China surpasses Europe as largest laser systems consumer
Arnold Mayer, general manager of Optech Consulting, analyses the major trends in lasers and laser systems for materials processing, including the Chinese and fibre laser markets
The market for laser systems has increased by 7 per cent annually over the last 10 years with China being a major driver (see figures 1 and 2) – laser materials processing systems accounted for USD 11.8 billion in 2015, 3.7 times larger than the market for industrial lasers at USD 3.2 billion (2015).
For more than 20 years Europe had been the largest user of laser systems. Europe had taken over the leading position in the early 1990s from the United States, which had pioneered the use of lasers in industrial manufacturing. In 2015 China surpassed Europe as the largest consumer of laser systems for the first time.
The Chinese market has an impressive history of growth. In 2005 it only accounted for a volume of USD 300 million, representing 5 per cent of the global market. By 2011 the market in China had increased to USD 1.8 billion. The recent growth history is mixed, with a 10 per cent increase in 2012, followed by a 30 per cent surge in 2014, and another 10 per cent increase in 2015. In 2015, the growth rate was only about 5 per cent, reflecting the slowdown in overall growth of the Chinese economy.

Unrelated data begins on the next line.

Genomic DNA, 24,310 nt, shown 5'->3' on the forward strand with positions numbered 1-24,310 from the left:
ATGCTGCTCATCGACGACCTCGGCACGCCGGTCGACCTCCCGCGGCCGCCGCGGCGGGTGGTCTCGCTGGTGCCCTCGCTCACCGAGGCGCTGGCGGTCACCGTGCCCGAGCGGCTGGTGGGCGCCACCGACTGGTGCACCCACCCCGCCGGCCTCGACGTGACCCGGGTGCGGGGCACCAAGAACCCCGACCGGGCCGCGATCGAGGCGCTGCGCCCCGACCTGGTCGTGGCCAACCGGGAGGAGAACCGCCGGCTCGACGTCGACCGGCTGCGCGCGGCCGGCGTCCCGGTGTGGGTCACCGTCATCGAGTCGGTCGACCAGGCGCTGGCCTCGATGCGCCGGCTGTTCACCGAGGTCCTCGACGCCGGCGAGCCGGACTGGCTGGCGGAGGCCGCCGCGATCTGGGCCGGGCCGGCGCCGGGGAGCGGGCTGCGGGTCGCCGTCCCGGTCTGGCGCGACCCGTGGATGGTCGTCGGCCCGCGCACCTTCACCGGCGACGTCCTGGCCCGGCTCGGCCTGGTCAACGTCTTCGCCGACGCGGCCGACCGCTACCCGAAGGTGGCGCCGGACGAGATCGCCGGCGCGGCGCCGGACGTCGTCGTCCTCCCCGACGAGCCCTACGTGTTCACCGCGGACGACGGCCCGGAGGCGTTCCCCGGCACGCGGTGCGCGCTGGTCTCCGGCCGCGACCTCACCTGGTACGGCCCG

Optech Consulting is frequently asked whether the growth of the laser materials processing market in China will persist. Those who have observed the laser industry for a long time may remember how Japan was on the verge of becoming the largest laser user in the 1980s, but that the market then fell as industrial production capacity was transferred from Japan to lower wage countries. We do not expect that this will occur in China in the foreseeable future. The present boom in laser materials processing in China is founded on a large and growing basis of industrial manufacturing that is adopting lasers. As long as manufacturing in China grows faster than in most other parts of the world, we expect that the demand for laser materials processing systems will show more than average growth.
Figure 1: Global market for laser systems for materials processing 2005 through 2015. Source: Optech Consulting
Figure 2: Global market for laser systems and share of China. Source: Optech Consulting